When Japan still refused to surrender, a second Atomic Bomb was dropped on Nagasaki three days later – August 9.  There was still no announcement of surrender from Japan, and conventional B-29 bombing of Japanese cities continued.  Thirty-seven aircraft from dad’s group flew their last mission of the war on August 14, 1945 – bombing Hikari, Japan.  Shortly thereafter Japan unconditionally surrendered, with surrender documents being signed on September 2, 1945 on the battleship Missouri in Tokyo Bay.

Dad remembers a big celebration on Tinian when the end of the war was announced – no surprise there.  Three days after the war ended, dad took his first and only flight in a B-29.  He and others were offered the opportunity to fly over Tokyo, which he did.

 

 

About 6 weeks later, dad headed for home.  They took a ship non-stop from Tinian to San Francisco, seeing a lot of whales along the way.  The ship arrived on October 27, sailing under the Golden Gate Bridge.  He remembers a big crowd on the dock and getting a big welcome home meal from the Army.   He took a train from San Francisco and was sent to Fort Devens, Massachusetts where he wasHonorably Discharged hon honorably discharged on November 21, 1945.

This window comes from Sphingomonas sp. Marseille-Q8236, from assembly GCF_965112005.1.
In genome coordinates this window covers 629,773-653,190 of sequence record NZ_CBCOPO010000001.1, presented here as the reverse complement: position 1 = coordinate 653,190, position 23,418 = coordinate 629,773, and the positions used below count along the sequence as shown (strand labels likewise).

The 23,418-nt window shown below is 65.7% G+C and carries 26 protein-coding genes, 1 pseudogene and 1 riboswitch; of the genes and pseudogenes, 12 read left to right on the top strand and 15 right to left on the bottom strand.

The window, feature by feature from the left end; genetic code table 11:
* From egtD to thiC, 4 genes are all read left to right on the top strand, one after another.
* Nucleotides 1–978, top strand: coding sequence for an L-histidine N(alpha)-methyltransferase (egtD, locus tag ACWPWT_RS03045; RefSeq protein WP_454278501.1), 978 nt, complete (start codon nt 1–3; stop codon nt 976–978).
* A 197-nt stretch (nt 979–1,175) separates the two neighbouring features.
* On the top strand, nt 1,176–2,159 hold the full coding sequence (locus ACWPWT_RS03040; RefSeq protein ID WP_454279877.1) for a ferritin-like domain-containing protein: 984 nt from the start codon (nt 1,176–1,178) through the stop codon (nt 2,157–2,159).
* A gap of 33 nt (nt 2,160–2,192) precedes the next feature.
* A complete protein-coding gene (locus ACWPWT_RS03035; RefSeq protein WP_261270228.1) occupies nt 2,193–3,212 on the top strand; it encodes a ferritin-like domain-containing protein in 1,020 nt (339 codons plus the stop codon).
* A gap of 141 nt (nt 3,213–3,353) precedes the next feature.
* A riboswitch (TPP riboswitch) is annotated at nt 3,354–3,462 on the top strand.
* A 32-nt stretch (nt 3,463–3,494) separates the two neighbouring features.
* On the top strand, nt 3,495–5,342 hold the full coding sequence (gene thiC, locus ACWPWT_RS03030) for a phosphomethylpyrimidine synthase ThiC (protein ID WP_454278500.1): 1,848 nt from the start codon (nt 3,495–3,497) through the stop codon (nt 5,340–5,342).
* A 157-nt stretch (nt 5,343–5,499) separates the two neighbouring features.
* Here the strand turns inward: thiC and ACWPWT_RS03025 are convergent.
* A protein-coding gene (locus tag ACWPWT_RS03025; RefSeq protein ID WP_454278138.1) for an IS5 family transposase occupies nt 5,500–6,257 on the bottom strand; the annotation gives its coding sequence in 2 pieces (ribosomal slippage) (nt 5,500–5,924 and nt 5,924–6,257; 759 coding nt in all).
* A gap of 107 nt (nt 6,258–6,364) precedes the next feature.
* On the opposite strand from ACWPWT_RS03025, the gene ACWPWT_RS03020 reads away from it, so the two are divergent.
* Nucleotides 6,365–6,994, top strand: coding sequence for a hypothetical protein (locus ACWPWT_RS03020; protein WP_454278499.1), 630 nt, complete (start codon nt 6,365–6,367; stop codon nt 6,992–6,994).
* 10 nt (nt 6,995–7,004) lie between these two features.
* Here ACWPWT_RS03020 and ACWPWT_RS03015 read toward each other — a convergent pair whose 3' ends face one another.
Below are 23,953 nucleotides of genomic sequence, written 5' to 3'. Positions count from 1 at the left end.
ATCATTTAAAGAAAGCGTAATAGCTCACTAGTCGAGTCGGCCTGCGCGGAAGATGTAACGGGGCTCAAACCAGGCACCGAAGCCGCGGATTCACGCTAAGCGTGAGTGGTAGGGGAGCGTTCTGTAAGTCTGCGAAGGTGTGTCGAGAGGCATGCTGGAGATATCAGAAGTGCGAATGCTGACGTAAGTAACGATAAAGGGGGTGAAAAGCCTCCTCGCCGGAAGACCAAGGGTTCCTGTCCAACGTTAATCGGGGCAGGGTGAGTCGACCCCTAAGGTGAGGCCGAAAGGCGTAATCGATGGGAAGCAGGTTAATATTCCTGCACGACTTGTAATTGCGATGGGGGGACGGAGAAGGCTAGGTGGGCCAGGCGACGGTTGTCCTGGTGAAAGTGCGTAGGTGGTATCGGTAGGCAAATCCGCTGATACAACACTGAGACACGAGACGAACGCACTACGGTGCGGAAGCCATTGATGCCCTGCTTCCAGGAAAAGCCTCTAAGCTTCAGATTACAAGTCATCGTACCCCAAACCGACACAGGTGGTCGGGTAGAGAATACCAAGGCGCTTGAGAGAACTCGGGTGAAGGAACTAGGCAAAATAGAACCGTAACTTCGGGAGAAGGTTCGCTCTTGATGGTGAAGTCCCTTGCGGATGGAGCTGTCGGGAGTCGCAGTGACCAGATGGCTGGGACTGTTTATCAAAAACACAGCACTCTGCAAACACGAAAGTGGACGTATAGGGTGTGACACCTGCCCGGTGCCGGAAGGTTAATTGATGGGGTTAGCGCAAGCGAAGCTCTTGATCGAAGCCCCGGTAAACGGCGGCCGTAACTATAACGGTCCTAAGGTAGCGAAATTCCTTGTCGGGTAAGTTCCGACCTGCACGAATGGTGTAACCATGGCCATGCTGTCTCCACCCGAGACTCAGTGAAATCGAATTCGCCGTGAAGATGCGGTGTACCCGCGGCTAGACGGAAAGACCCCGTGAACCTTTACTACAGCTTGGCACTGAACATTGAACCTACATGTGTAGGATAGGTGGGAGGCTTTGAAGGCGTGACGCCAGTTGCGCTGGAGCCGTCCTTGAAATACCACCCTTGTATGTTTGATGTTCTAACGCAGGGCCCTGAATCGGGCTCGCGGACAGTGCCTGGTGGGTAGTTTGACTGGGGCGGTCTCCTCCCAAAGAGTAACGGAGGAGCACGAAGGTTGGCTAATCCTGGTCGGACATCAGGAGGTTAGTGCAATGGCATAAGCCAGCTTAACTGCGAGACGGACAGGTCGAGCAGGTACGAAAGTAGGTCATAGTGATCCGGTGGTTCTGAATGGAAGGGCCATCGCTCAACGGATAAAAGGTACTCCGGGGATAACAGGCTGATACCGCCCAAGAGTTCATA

Civilization would be very different now had not the allies joined together to defeat Nazi Germany and Japan in the 1940’s.  It’s easy for people today to assume that an allied victory was inevitable – it wasn’t.  Our lives might be very different now had the Marines not held the airfield at Guadalcanal, had the Battle of Midway been lost, had the British not broken the German codes, or had Hitler not refused to send up immediate reinforcements on D-Day.  It was a close thing.  Thanks to the millions of people who fought in World War II or supported those who did, we live the lives we do in 2001.  Come to think of it, my dad is a hero – he helped save the world!

 - Dave Weber